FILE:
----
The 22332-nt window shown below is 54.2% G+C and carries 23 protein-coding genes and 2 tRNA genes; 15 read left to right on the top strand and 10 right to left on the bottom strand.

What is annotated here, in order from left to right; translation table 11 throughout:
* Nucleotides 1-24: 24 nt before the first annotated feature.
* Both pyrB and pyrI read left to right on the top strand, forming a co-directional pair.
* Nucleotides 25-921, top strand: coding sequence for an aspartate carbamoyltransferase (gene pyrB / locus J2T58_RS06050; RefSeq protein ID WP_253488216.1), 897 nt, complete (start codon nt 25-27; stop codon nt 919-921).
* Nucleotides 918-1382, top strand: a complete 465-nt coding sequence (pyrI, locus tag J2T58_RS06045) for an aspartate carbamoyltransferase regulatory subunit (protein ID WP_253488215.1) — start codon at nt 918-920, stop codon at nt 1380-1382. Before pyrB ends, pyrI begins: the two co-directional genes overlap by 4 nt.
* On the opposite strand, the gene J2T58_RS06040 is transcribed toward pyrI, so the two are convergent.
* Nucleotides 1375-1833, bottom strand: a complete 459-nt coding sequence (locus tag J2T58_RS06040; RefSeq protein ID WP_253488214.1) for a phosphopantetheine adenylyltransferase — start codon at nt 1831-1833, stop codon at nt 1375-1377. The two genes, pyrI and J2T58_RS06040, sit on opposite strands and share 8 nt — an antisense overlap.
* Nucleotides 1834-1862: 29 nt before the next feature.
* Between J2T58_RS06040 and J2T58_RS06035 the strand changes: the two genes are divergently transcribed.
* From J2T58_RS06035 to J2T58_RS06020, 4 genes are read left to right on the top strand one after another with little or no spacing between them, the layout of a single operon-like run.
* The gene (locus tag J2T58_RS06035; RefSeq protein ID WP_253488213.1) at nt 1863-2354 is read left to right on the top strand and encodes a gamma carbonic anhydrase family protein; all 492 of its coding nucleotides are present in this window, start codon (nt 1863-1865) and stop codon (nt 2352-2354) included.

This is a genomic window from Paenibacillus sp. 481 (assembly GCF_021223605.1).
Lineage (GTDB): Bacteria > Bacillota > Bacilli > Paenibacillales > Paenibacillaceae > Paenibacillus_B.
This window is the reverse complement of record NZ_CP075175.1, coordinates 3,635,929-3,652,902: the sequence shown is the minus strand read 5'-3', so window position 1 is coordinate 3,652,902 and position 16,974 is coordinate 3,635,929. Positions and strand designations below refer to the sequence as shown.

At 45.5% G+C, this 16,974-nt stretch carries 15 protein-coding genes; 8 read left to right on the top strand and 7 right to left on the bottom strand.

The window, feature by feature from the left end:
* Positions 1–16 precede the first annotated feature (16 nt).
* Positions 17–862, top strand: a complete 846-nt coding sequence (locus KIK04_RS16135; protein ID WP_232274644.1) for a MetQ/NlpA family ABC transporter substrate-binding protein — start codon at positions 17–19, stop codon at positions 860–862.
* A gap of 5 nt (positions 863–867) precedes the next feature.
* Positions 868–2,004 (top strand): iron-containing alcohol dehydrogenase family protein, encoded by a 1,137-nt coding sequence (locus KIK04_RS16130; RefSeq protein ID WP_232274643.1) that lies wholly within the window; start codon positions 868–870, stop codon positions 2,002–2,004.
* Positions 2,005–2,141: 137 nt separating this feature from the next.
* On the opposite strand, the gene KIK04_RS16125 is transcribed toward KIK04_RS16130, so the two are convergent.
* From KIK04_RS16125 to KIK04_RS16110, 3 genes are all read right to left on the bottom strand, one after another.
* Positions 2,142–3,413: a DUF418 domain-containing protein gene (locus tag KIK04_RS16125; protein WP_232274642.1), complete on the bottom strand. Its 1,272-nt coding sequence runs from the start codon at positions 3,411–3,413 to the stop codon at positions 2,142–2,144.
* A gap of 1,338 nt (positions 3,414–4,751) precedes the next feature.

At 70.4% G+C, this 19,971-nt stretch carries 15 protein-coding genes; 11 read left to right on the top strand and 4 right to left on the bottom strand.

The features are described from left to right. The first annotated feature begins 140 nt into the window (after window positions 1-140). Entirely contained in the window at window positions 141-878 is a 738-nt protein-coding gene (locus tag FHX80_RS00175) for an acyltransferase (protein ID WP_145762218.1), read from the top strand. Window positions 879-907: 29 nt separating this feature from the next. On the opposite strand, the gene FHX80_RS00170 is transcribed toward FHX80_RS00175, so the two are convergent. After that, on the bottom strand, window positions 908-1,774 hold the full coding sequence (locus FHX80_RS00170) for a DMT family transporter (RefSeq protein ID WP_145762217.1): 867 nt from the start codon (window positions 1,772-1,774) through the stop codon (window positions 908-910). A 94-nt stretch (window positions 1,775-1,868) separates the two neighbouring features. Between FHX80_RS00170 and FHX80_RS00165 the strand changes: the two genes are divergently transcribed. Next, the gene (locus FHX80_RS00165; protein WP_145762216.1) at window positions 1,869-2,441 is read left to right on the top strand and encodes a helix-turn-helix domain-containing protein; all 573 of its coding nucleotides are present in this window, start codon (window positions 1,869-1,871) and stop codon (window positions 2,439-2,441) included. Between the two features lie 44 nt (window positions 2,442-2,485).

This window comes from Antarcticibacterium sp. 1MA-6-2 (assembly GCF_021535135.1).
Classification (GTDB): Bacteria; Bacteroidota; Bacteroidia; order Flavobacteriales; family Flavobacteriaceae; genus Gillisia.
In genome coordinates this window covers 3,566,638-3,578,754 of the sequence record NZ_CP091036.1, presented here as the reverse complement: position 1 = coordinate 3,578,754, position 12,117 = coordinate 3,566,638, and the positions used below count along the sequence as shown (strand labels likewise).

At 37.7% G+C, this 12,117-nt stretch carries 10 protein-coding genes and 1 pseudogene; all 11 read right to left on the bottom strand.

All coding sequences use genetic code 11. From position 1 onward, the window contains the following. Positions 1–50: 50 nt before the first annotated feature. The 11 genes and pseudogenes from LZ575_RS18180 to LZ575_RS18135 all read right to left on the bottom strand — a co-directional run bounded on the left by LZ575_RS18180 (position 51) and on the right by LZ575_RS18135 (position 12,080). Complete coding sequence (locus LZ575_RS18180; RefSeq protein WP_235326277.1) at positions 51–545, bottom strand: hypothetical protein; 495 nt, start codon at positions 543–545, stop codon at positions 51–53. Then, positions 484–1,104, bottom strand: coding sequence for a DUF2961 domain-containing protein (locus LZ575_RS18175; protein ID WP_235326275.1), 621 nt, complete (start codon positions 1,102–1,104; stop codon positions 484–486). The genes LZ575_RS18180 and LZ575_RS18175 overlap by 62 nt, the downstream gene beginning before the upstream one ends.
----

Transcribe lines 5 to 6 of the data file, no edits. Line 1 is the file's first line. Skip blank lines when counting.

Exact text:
* Nucleotides 25-921, top strand: coding sequence for an aspartate carbamoyltransferase (gene pyrB / locus J2T58_RS06050; RefSeq protein ID WP_253488216.1), 897 nt, complete (start codon nt 25-27; stop codon nt 919-921).
* Nucleotides 918-1382, top strand: a complete 465-nt coding sequence (pyrI, locus tag J2T58_RS06045) for an aspartate carbamoyltransferase regulatory subunit (protein ID WP_253488215.1) — start codon at nt 918-920, stop codon at nt 1380-1382. Before pyrB ends, pyrI begins: the two co-directional genes overlap by 4 nt.